Alabama, The United States of America
Alabama, a largely rural state, is in poor shape — literally. Its population of about 4,900,000, 68.4% white and 26.5% black, has a poverty rate of 17% (sixth highest in the US, and far above the national rate).
With poverty and racism it has huge health problems. All important STDs are highest among blacks and Hispanics.
14,653 persons were known to have HIV in 2018, 657 newly diagnosed — 13.4 per 100,000, but 36.7 per 100,000 for blacks. These are undercounts. Alabama provided medication for only 1,156 of them. Within the black community 51% of newly Hiv infections occur among men who have sex with men (MSM). Stigma against LGBTQ persons generally is high. Many of these individuals do not identify themselves as gay or bisexual.Young black males 15 to 29 years old have been identified as a high-risk group. Black females are approximately 9 times more likely to become infected with HIV than white females. The state began a social media campaign to raise HIV awareness and lower stigma which appears to have died in 2017. Public education in Alabama is poor.
In what, at first sight, appears to be a quiet suburb of Birmingham you can find the emergency shelter for homeless men and women with HIV. If you don’t have anywhere to go, end up on the street, you come here.
At least if you’re lucky, because only six of the twelve rooms in this emergency shelter are reserved for the HIV community. These six rooms are located in a separate wing of the building so that no one has to guess the status of his roommate and no uncomfortable questions have to be asked.
This clarity sweeps away the entire HIV story in one fell swoop. “Nobody talks about his HIV here and nobody asks about it,” one of the residents says. HIV seems to be the least popular of all the problems in this shelter. Where drink, drugs and theft are spoken about openly, sometimes even leading to a funny anecdote, people prefer not to mention HIV. “I don’t want to come out of the closet, I want to stay in.”
51 years old, lives in Birmingham and has been married for 16 years. She has 1 daughter and 3 grandchildren. Shirley has been living with HIV for 21 years.
Shirley is the living example of how you can break the silence around HIV. “My husband and I separated for a few years. When we got together again, he was HIV positive”. Shirley lived for years with the virus in a small community where she saw no chance to be open about it. Too much stigma.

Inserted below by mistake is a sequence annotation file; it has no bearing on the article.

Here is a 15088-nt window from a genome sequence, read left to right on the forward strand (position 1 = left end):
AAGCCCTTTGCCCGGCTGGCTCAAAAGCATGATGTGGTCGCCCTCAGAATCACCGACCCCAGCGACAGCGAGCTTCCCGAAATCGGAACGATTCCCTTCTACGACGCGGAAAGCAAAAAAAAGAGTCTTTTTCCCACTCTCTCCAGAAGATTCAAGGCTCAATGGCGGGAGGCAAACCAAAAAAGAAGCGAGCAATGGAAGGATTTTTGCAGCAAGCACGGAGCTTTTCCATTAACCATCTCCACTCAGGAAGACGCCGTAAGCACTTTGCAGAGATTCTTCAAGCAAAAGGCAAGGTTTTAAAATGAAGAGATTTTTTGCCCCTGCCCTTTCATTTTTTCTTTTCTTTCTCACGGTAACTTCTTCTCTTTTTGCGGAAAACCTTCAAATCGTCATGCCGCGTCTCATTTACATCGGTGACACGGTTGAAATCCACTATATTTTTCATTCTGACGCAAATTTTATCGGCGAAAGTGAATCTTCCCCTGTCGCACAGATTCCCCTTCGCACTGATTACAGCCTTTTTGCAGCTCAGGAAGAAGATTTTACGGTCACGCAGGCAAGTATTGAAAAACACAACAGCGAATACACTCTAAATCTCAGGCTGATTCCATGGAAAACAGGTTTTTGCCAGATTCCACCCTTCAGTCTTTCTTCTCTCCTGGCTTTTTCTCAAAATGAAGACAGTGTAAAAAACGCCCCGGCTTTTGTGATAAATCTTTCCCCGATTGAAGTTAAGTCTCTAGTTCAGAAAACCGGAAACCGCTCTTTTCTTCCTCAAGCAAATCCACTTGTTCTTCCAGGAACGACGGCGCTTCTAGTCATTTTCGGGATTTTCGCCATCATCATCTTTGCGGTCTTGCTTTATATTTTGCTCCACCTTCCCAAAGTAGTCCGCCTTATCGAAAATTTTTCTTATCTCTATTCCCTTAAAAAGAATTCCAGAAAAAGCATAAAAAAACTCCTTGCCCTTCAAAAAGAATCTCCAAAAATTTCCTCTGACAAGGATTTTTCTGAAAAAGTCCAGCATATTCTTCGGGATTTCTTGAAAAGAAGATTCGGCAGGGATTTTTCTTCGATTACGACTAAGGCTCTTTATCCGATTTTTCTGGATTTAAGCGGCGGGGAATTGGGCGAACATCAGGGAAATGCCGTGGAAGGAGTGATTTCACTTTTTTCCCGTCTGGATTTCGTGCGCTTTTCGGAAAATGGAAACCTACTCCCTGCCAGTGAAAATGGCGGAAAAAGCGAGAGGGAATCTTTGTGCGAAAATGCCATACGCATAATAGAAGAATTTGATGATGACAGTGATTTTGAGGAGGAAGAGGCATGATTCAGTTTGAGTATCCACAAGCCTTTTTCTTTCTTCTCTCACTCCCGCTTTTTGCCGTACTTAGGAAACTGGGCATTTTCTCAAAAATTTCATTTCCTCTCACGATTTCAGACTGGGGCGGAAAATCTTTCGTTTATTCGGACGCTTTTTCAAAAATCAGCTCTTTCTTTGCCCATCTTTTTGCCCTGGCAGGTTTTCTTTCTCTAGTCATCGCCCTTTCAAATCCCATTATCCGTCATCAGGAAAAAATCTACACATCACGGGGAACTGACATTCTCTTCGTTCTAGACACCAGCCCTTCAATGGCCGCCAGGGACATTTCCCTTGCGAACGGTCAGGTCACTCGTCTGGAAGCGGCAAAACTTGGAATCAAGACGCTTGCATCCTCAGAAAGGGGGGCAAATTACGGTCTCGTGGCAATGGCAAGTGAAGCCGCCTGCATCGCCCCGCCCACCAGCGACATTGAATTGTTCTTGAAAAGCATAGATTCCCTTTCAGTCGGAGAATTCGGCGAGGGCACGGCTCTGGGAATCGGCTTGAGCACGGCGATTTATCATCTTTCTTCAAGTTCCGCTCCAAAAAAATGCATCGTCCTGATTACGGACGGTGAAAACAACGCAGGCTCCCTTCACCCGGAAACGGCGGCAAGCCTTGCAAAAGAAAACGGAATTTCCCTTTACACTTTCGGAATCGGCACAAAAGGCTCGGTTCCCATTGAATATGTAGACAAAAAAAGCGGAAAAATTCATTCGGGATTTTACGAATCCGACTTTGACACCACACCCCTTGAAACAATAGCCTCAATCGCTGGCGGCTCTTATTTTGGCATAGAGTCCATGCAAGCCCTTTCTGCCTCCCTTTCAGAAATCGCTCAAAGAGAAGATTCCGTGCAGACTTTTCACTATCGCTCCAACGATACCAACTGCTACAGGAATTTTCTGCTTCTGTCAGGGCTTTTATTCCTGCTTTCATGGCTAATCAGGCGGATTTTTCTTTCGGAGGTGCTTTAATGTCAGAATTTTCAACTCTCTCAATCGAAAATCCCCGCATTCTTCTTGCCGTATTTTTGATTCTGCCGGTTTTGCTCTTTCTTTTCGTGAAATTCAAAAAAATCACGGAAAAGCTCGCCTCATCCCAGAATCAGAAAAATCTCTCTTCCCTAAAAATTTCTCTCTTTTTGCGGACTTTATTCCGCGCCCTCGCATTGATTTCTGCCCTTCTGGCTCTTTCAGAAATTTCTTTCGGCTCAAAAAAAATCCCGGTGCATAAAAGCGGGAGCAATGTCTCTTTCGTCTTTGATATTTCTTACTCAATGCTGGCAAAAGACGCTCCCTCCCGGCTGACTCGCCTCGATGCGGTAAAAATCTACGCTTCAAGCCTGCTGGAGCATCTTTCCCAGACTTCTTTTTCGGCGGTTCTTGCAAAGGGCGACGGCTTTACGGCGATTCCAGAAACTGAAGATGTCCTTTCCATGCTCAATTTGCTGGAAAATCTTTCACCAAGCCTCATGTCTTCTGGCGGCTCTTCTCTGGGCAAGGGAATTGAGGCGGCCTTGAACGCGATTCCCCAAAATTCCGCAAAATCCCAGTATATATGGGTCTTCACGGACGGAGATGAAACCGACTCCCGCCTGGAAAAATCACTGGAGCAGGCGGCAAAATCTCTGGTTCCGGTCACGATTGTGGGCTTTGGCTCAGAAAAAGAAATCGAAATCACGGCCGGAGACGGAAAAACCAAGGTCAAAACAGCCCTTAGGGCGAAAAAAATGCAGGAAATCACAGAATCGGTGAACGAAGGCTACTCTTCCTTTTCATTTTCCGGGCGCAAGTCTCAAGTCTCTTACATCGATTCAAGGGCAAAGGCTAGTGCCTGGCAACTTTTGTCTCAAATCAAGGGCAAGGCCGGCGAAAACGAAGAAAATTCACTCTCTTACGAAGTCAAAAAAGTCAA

So she kept it to herself for 16 years. Thanks to her move to Birmingham in 2002 and her contacts with a medical clinic, she managed to turn the tide. Now she works as an HIV-lawyer. She gives workshops and is committed to disclosure; giving others the power to be open. She is studying for a master’s in nursing, lives happily with her second husband and away from her demanding workload she has time for her hobbies: “Cooking and walking, I love that.”
69 years old, lives in the shelter in Birmingham, 2 sons and 5 grandchildren, James has been living with HIV for 30 years. No one needs to know this; James keeps it to himself.
This is also possible. Without any self-pity, regret or any remorse, this is how James has led to his life up to now. He is a very unyielding man. His two sons, who he is mega-proud of, are both teachers, the same profession that James has also lovingly fulfilled for 28 years. Take life as it comes, is his motto. “When it was clear that I had HIV, I was in shock….
My friend died of AIDS… Luckily, I had a good doctor.
I have never felt it necessary to tell anyone that I am HIV-positive, or that I had a friend. Nobody needed to know. Really nobody. Let me stay in the closet, I don’t need to go out through that door. I’ll stay in that closet for as long as possible. I am happy and satisfied, and I feel good about myself. ”
James has lived in the shelter for the past 11 years. After the death of his grandmother, this was the place that was found for him. ” And then what about in 5 years’ time, where will you be then? “Hopefully I’ll have my own place. Life doesn’t stop at 70. What I would like for Alabama: “More understanding and accepting and moving on, and yes more equal rights.”
57, has been living with HIV for 27 years. She has 2 daughters.
God is who Antoinette regularly talks to when things get too heavy. But she also has two daughters who she is proud of and can fall back on. Antoinette has been living in the shelter for 60 days now. It was her decision. She sees it as an opportunity to save herself. “My body has suffered a lot, and to get off drugs I need help. I haven’t used drugs for 3 months now.”
In 5 years’ time, Antoinette says she won’t be using drugs and will have her own place. Living in the shelter isn’t always easy. But it’s a good place and Antoinette is happy that she’s still alive: “I am lucky to stay alive. I am trying to live, where life is getting me.” Antoinette gets her medication thanks to Obama-care.
40, has been living with HIV for 20 years. Works as a volunteer with “young black gay men”.
When Tommy was young, he had an older friend. He didn’t want to be tested and didn’t want Tommy to be tested either. “My family was convinced that I would get HIV when I told them I was gay. If you hear that often enough, then you start to believe it too. When the HIV diagnosis came, I actually thought: “Finally I got HIV”, but really accepting it took a long time. “I found it easier to live in denial and didn’t take any medication.” But now 20 years later I work as a volunteer for Aids-Alabama for the “young black gay men” community. Much still needs to be done in Alabama. HIV is actually an additional complicating factor. In Alabama, I am slowly seeing opportunities for improvement, by honouring the individuals of this community.”
Photo’s by Vincent van den Hoogen